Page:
We all celebrate Mother’s Day and Father’s Day with great fanfare. These are special people in our lives, and we rightly set aside a day just for them.
Perhaps you’ve also heard of International Chocolate Day (July 9) or Croissant Day (January 30).
There are some ridiculous celebrations too, like Pop Goes the Weasel Day and Talk in the Elevator Day. Yes, believe it or not, such occasions exist.
But what about those special people who are not celebrated? Like your favourite aunt?
Sure, there’s an Aunt and Uncle’s day, celebrated annually on July 26. Your favourite uncle may be very special to you, but we need to allocate a day just for aunts.
These aunts need not necessarily be of your own flesh and blood. They can be your mum’s best friend, or even your best friend’s mum, or indeed any lady to whom you feel you can confide.
These honorary aunts are quite often closer to us than our real aunts.
Real or honorary, we all have turned to that special female someone sometime in our life, especially during our rocky teens or even in our twenties when life appears overwhelming. For teenagers, especially, parents are sometimes the last people they want to confide in.
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A best friend often helps, but sometimes, you need more mature guidance than what someone your age can give you.
Enter the aunt, your favourite aunt, your guide, philosopher and friend. You know all your secrets can be safe with her. You know that she’d give you advice tempered with reason and good sense.
She’ll help you get over your first crush or heartbreak, perhaps even give you career advice. Or even if she does not have all the answers, just telling her your problems makes you feel lighter.
Books and literature have their own share of aunts, the good, the bad and the downright wicked. But my favourite aunt in literature is Miss Betsey Trotwood. Remember her, from Charles Dickens’ novel, David Copperfield? David approaches her as his last resort, and she does not let him down.
Miss Trotwood (who is actually David’s great-aunt) may come across as being eccentric, but she is compassionate and generous, and her rough exterior hides a heart of gold.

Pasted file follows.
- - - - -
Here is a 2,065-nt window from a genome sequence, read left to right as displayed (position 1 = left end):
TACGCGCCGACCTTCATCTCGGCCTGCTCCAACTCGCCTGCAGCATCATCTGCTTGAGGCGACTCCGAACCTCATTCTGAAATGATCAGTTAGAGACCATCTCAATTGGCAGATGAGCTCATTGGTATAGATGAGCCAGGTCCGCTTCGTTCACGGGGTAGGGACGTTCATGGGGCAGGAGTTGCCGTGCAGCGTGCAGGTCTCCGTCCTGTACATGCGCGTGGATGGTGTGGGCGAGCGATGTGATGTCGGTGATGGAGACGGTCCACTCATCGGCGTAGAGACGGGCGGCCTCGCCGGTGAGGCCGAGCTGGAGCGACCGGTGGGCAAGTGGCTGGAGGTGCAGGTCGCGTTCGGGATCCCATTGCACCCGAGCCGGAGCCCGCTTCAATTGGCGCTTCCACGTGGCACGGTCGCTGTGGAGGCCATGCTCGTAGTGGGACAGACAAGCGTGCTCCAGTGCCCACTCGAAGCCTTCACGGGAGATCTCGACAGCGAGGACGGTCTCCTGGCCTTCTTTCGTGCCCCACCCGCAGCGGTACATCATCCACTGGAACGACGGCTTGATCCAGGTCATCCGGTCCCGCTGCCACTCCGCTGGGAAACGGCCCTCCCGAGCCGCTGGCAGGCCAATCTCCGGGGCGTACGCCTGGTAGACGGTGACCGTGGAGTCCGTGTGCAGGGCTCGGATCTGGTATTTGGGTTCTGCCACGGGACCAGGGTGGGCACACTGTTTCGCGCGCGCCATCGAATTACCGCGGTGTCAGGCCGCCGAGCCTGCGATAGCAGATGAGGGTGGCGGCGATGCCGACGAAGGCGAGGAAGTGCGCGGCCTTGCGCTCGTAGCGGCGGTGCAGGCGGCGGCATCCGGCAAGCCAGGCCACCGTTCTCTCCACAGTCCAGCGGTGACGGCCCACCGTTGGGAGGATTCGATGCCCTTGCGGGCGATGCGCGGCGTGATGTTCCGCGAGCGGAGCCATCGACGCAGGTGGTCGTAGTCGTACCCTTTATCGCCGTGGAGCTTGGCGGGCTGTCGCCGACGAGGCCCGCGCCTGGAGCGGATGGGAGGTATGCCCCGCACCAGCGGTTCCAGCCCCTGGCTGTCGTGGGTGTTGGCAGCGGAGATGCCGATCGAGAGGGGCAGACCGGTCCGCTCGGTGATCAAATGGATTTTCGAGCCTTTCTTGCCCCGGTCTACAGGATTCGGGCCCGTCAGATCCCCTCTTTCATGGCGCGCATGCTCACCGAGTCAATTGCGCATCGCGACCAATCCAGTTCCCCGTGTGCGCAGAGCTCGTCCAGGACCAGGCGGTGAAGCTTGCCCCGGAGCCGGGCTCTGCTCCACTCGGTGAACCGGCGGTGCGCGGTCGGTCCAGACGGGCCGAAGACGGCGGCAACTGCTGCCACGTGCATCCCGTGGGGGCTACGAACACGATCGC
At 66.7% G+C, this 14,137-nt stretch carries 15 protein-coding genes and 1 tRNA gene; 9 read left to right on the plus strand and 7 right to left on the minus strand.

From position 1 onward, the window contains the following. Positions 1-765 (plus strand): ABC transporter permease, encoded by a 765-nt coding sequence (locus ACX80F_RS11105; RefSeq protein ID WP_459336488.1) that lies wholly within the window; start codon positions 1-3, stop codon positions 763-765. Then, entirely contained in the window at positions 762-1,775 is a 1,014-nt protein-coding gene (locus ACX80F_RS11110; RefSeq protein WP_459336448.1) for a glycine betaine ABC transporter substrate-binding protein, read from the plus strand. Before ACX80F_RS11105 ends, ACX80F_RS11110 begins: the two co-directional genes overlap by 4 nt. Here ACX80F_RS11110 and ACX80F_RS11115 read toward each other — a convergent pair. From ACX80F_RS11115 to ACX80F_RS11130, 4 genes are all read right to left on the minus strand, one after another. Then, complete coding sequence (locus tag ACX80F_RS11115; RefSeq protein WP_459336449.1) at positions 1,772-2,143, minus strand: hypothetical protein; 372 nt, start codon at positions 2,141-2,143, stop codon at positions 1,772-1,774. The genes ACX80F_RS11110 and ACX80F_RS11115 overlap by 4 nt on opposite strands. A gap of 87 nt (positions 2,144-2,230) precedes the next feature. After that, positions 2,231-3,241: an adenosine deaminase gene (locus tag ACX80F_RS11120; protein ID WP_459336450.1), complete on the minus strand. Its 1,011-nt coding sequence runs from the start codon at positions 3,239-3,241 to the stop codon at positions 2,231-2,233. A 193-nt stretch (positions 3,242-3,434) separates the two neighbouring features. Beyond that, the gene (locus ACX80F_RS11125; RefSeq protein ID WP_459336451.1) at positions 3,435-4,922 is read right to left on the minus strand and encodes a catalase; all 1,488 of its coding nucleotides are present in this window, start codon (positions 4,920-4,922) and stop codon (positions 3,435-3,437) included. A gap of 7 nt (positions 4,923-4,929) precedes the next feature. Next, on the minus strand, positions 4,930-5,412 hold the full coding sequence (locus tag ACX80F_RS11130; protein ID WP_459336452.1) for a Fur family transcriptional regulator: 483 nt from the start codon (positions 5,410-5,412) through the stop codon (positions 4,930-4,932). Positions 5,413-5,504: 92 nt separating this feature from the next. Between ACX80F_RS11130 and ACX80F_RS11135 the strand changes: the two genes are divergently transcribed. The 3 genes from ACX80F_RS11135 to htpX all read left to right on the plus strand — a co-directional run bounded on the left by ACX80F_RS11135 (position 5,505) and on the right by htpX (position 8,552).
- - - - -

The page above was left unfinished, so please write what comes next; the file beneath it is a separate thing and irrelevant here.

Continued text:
Which comes down to what makes someone your favourite aunt: well, first of all, you have to click with her. She’s that special person who sees things from your point of view. She may be younger than your mum, but not necessarily so. She may be a spinster aunt or married with a brood of kids.
But she can give you tough advice when needed, and make you see sense. And she is never, ever judgemental. You can confess your deepest and darkest secrets to her, and you know her love for you is unconditional and she’d never stop loving you less because of something wrong you said or did.
And lastly, she’d never laugh at your problems. A teen’s problems may appear silly or unimportant to many grown-ups, but not to the favourite aunt. She’d understand what you’re going through, and empathise with you.
Which comes back to my original question — why don’t we ever have a Favourite Aunts Day, just like the Mothers and Fathers day?
Shouldn’t we respect the Institution of Favourite Aunts and accord them a special day? Just like we send Valentine’s Day cards, we can send our favourite aunt a special Aunt’s Day card. And just like we buy gifts for our mums or dads, we should do the same for our aunt.
Let’s reconnect with our aunts — they deserve it!
Padmini B. Sankar is a Dubai-based freelance writer.